Pedro Martinez, the school system’s chief executive, made the surprise announcement at the school board meeting at which members, some of whom had already expressed opposition, were expected to debate and vote on the plan.
The project was uncertain to win Board of Education approval and has faced criticism, even among advocates, for its lack of details leading up to the vote, incomplete community engagement and potential negative effects on neighboring schools. The new building was also planned for Chicago Housing Authority land at 24th and State streets that used to be home to the former Harold L. Ickes Homes housing project.
The Chicago Sun-Times and WBEZ examined those concerns in a story published Wednesday morning.
"I want to take a little bit more time to answer questions that exist in the community about this proposal and our partnership with CHA," Martinez said. He declined to say when the proposal would be brought back to the board, only that it would happen "in the near future."
The decision appeared to surprise board members. Elizabeth Todd-Breland, who has opposed the new high school, asked Martinez, "What changed between yesterday and today?"
"I don’t want to bring an item with such complexity to the board unless I’m sure that we’re answering all the key questions in the community," Martinez said. "And I still saw a lot of questions coming into today. So I’d like to take more time just to make sure we are answering those questions because it is so complex."
Until Martinez pulled the proposal, CPS officials were set to ask the Board of Education to approve their $70 million share of the project on top of $50 million from the state. But they had yet to make a case — beyond the clamoring from the area for a school — for whether Chinatown, the South Loop and Bridgeport’s needs justify spending so much of the school system’s resources on a new building amid plummeting enrollment citywide.
Until Tuesday, officials had provided little information about the proposal — not even such basic information as the location, attendance boundaries or the city’s analysis of the effects the school would have on the school system.
Amid Mayor Lori Lightfoot’s reelection campaign, CPS had put the proposed new high school into its capital budget — up for a vote Wednesday — with little public engagement, no land secured at a proposed site and big questions about who would attend the school.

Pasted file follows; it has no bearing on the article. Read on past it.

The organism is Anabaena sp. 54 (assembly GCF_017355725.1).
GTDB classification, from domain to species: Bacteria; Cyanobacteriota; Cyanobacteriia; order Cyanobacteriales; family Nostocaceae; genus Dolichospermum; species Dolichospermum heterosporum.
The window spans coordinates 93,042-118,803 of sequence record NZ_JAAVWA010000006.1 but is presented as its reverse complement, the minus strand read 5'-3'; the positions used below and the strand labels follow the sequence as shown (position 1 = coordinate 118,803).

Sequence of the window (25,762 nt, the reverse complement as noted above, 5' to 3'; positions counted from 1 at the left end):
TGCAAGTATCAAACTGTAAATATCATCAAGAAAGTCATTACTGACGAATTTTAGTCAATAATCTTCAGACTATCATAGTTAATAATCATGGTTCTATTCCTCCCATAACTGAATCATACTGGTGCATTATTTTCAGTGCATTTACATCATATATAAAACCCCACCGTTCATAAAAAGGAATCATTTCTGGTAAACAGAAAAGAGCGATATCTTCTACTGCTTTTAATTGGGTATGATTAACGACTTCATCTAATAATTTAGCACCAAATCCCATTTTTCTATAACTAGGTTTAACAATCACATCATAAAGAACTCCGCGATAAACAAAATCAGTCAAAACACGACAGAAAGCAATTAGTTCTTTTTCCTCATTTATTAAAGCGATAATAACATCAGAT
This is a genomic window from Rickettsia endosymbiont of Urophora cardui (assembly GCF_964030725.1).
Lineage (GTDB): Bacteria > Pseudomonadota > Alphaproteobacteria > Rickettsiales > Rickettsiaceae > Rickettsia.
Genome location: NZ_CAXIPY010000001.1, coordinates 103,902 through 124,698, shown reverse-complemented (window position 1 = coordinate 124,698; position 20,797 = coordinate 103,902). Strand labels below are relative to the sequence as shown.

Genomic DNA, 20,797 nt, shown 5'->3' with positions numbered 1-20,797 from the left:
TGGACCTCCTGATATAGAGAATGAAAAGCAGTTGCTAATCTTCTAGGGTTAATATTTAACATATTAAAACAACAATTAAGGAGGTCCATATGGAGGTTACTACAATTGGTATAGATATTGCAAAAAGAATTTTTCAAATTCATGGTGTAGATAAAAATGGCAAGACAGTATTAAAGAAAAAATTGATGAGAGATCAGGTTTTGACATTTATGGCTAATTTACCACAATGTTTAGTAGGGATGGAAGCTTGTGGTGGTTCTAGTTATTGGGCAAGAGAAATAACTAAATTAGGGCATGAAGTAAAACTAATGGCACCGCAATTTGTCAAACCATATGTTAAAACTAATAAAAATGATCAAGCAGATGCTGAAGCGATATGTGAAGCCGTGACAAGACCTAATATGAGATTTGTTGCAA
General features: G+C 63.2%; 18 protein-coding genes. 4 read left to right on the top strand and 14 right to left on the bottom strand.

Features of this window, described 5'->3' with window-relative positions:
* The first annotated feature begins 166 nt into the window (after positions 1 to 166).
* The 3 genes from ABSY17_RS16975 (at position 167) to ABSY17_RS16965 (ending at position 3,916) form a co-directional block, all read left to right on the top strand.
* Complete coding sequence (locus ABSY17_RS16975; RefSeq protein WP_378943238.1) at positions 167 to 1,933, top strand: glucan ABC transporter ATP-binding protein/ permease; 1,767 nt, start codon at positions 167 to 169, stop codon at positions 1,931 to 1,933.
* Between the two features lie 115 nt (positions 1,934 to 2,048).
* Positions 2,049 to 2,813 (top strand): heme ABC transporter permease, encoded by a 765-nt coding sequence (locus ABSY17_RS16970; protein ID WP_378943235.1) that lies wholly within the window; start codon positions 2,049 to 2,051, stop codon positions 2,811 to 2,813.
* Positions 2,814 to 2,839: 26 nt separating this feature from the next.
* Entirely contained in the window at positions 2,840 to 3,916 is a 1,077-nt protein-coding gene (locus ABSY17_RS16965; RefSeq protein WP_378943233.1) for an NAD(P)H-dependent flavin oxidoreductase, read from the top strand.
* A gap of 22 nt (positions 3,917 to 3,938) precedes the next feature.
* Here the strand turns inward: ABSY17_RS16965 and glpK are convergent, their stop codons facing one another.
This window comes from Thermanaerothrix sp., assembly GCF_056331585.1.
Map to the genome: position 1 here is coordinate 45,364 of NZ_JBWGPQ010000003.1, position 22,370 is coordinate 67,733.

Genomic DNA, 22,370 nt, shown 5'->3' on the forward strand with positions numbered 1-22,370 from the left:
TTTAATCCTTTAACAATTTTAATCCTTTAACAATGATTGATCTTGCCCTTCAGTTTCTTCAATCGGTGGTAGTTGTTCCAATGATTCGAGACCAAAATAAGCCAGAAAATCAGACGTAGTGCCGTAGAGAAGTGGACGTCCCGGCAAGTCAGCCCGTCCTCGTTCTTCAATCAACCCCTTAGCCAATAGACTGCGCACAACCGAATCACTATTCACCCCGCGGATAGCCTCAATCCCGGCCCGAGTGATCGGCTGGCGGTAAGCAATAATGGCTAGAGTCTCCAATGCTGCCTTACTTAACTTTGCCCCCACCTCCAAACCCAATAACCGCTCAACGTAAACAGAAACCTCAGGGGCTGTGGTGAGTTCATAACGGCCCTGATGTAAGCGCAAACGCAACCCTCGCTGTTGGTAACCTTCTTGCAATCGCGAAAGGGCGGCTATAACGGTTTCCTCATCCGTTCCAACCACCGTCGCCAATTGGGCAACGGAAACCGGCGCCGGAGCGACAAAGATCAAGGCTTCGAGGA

CPS says the Near South Side has grown over the past decade — adding 469 elementary-age kids, reaching a total this year of 5,983 — and projects a 15% increase in the number of high school students within five years.
But enrollment citywide has continued its long downturn during the COVID-19 pandemic, falling 7% from 2020 to 2022. Enrollment for the just-ended school year totaled 330,411. A decade ago, it topped 400,000.
Even advocates for the new high school were pleased with Martinez’s decision to pull the proposal. They hadn’t fully backed the 24th and State site and wanted more planning and community input before the proposal moved forward.
David Wu, executive director of the Pui Tak Center, a Chinatown community center, said he welcomed the delay to ensure the project and community engagement are done right.
"Every site needs to be fully vetted and understood," he said. "The 24th and State site has the largest footprint, so that is a positive. But we knew there was concern about the promises to Ickes. We were neighbors to Ickes, so we’re aware of that history."
Grace Chan McKibben, an advocate for the new school and head of the Coalition for a Better Chinese American Community, said the extra time will allow for "conversations that we really need."
"There’s so much of this guessing about motivations," she said. "I think everybody has the best intentions at heart, and we just need to have a more comprehensive, more thorough, more authentic process of engagement."